# Complex Zeros

## Introduction

Every polynomial that we has been mentioned so far have been polynomials with real numbers as coefficients and real numbers as zeros. In this section we introduce the notion of a polynomial with complex numbers as coefficients and complex numbers as zeros.

## Complex Polynomials

We define the complex polynomial function the same way we defined a polynomial function. The only difference is the coefficients are complex numbers instead of real numbers. We still want ${\displaystyle a_{n}\neq 0}$ and say a complex number r is a complex zero if f(r) = 0.

## Fundamental Theorem of Algebra

This section would not be complete without mentioning the Fundamental Theorem of Algebra and an important consequence.

 Fundamental Theorem of Algebra
Every complex polynomial function f of degree n ${\displaystyle \geq 1}$ has at least one complex zero.

Theorem
Every complex function f of degree n ${\displaystyle \geq }$ 1 can be factored into n linear factors (not necessarily distinct) of the form
${\displaystyle f(x)=a_{n}(x-r_{1})(x-r_{2})\ldots (x-r_{n})}$ where ${\displaystyle a_{n},r_{1},\ldots ,r_{n}}$ are complex numbers. That is, every complex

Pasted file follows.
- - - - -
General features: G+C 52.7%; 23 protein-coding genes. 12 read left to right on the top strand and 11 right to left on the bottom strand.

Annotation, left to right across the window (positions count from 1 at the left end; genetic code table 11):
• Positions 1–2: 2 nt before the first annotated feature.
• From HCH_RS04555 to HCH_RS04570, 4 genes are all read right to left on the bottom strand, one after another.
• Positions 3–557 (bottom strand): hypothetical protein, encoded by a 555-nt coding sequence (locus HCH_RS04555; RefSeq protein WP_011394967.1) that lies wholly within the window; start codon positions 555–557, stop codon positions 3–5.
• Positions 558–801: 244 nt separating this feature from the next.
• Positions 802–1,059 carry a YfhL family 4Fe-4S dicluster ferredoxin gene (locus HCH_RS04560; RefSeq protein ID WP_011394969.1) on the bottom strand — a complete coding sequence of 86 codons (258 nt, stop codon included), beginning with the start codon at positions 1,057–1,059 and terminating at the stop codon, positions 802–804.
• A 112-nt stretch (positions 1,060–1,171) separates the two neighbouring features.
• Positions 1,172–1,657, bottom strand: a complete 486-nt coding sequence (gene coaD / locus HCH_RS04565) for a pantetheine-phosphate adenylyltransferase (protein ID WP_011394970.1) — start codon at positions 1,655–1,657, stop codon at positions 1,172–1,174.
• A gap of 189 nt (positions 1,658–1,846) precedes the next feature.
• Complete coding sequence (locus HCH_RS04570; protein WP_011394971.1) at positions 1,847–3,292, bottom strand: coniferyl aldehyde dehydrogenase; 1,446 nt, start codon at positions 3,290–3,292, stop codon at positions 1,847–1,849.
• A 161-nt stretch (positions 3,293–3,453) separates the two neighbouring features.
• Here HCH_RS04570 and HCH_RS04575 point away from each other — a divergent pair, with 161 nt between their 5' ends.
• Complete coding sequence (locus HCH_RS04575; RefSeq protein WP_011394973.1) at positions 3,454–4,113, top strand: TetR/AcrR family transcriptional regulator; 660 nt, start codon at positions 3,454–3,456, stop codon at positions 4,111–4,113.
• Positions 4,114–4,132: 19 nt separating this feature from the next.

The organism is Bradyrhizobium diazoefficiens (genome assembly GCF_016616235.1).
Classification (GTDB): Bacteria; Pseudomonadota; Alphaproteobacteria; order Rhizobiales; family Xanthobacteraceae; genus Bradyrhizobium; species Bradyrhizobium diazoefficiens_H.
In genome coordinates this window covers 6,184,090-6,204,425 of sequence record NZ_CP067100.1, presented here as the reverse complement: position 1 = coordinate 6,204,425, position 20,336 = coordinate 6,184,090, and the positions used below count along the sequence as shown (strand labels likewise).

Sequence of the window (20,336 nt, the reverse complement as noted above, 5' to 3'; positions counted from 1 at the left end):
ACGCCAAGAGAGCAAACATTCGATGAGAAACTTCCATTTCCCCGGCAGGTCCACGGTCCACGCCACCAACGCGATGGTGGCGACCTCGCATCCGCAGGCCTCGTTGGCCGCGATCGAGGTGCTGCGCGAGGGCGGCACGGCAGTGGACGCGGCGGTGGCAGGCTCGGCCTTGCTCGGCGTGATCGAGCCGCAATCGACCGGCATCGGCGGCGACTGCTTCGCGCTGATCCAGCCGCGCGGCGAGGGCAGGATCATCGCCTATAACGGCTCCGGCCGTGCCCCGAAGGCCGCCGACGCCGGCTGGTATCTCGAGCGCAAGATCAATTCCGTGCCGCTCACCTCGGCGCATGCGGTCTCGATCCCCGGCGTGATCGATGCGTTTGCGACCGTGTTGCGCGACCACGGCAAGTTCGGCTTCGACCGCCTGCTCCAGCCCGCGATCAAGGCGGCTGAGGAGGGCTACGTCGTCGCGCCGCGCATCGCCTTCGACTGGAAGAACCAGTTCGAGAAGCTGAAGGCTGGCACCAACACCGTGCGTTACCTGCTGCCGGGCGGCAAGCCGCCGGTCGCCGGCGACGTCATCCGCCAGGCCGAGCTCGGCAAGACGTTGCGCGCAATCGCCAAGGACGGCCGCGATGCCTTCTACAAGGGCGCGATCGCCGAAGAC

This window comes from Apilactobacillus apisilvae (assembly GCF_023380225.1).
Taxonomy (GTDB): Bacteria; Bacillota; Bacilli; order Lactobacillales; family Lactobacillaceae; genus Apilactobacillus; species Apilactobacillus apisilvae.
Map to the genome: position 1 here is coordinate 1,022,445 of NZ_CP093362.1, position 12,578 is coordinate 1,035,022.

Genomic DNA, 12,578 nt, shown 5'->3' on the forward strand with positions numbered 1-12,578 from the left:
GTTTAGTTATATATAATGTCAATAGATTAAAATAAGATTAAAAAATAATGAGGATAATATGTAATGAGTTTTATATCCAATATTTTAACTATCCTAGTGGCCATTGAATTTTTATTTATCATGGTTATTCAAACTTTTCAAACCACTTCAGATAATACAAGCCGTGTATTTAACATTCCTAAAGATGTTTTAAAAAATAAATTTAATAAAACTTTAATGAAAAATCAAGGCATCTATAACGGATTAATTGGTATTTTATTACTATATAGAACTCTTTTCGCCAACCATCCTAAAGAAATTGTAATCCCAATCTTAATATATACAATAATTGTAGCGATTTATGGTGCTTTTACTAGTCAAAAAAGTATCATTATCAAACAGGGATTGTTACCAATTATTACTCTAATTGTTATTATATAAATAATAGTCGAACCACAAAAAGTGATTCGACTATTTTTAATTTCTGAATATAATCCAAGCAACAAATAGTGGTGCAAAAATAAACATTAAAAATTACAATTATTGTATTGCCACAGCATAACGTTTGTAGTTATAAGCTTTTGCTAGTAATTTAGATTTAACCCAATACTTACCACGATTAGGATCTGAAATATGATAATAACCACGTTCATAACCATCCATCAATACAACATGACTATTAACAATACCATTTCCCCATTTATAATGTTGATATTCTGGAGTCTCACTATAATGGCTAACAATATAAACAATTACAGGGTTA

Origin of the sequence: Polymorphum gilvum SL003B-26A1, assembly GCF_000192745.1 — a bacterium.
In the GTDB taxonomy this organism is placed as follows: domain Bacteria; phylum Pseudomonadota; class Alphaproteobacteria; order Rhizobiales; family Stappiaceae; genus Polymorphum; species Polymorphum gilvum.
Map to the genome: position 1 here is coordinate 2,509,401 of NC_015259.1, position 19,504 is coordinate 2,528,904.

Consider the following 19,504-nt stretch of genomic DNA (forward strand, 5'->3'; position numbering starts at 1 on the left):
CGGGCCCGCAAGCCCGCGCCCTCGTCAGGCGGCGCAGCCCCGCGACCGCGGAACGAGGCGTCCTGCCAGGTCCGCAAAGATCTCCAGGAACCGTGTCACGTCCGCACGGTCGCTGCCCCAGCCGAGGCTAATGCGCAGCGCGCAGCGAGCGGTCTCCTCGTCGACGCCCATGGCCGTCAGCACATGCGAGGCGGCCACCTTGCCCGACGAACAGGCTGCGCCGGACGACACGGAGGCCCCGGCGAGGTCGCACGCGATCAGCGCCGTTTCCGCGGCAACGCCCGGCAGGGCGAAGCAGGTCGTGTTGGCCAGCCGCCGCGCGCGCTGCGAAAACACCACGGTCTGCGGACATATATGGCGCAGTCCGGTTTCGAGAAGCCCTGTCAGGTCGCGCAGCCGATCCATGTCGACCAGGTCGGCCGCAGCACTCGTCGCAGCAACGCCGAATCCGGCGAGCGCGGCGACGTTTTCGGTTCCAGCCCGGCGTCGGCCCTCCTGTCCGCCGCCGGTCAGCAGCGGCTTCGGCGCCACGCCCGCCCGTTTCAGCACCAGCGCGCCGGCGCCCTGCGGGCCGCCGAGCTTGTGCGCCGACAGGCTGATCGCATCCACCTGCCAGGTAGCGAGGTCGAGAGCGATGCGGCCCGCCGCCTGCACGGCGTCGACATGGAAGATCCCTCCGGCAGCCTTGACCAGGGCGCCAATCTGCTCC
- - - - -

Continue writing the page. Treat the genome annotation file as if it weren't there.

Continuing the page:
polynomial completely factors into linear terms, some of which may be repeated.



## Complex Roots

If a root is a complex number that is not a real number, it has a non-zero imaginary part, we have some useful theorems to provide us with additional information.

 Conjugate Pairs Theorem
Let f be a polynomial function whose coefficients are real numbers. If r = a + bi is a zero of f,
with ${\displaystyle b\neq 0}$, the complex conjugate ${\displaystyle {\overline {r}}=a-bi}$ is also a zero of f.

A polynomial function f of odd degree with real coefficients has at least one real zero.


 Every polynomial function with real coefficients can be uniquely factored over
the real numbers into a product of linear factors and/or irreducible quadratic factors.